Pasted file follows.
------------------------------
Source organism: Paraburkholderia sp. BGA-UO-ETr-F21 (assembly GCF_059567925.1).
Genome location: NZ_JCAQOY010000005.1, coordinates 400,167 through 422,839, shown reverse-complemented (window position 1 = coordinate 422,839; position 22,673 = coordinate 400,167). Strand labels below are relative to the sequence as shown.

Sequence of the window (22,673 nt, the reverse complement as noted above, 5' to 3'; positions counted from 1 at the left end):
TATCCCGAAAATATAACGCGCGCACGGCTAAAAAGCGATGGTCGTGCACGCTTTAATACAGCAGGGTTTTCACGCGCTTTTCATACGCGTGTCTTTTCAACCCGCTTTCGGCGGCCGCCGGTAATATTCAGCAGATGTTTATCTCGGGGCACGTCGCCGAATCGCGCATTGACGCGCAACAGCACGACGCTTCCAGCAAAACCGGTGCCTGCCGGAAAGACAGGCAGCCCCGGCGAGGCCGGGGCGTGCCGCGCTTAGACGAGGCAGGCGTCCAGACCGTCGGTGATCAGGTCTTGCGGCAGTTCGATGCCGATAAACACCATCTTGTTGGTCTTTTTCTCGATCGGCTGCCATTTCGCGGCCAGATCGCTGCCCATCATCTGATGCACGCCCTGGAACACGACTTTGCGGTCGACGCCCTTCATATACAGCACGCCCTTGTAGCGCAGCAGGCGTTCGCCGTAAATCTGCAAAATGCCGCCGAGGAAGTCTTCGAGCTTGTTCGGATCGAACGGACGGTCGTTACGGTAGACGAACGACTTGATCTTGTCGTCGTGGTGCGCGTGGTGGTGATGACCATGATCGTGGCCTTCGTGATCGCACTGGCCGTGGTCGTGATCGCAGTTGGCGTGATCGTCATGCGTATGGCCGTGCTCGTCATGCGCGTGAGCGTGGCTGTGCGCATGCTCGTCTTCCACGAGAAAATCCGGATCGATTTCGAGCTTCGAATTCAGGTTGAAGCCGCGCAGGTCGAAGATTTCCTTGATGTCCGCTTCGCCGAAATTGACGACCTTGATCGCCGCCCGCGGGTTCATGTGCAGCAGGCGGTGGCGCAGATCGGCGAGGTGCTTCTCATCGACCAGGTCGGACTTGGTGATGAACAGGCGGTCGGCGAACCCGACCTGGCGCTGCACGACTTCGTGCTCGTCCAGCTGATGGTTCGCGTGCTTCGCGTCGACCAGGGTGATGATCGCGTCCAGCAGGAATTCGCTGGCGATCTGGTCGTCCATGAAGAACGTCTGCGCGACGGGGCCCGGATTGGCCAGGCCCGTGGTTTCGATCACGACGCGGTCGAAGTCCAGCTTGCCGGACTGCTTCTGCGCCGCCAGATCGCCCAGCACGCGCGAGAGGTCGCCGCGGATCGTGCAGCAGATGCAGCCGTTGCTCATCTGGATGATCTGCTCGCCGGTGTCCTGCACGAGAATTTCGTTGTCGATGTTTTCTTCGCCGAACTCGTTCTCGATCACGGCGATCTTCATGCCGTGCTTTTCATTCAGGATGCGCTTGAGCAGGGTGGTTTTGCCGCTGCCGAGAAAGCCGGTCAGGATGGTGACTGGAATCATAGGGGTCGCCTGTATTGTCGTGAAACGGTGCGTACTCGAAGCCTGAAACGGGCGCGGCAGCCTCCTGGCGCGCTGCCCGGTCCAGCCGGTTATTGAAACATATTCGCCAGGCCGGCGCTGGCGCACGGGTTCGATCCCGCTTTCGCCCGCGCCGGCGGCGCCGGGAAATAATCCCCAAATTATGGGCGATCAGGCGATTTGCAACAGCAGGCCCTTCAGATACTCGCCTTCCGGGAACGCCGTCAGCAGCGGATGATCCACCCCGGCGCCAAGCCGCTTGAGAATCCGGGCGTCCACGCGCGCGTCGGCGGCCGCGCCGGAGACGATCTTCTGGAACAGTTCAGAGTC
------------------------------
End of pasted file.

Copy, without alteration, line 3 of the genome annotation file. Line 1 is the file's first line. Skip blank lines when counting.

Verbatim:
Sequence of the window (22,673 nt, the reverse complement as noted above, 5' to 3'; positions counted from 1 at the left end):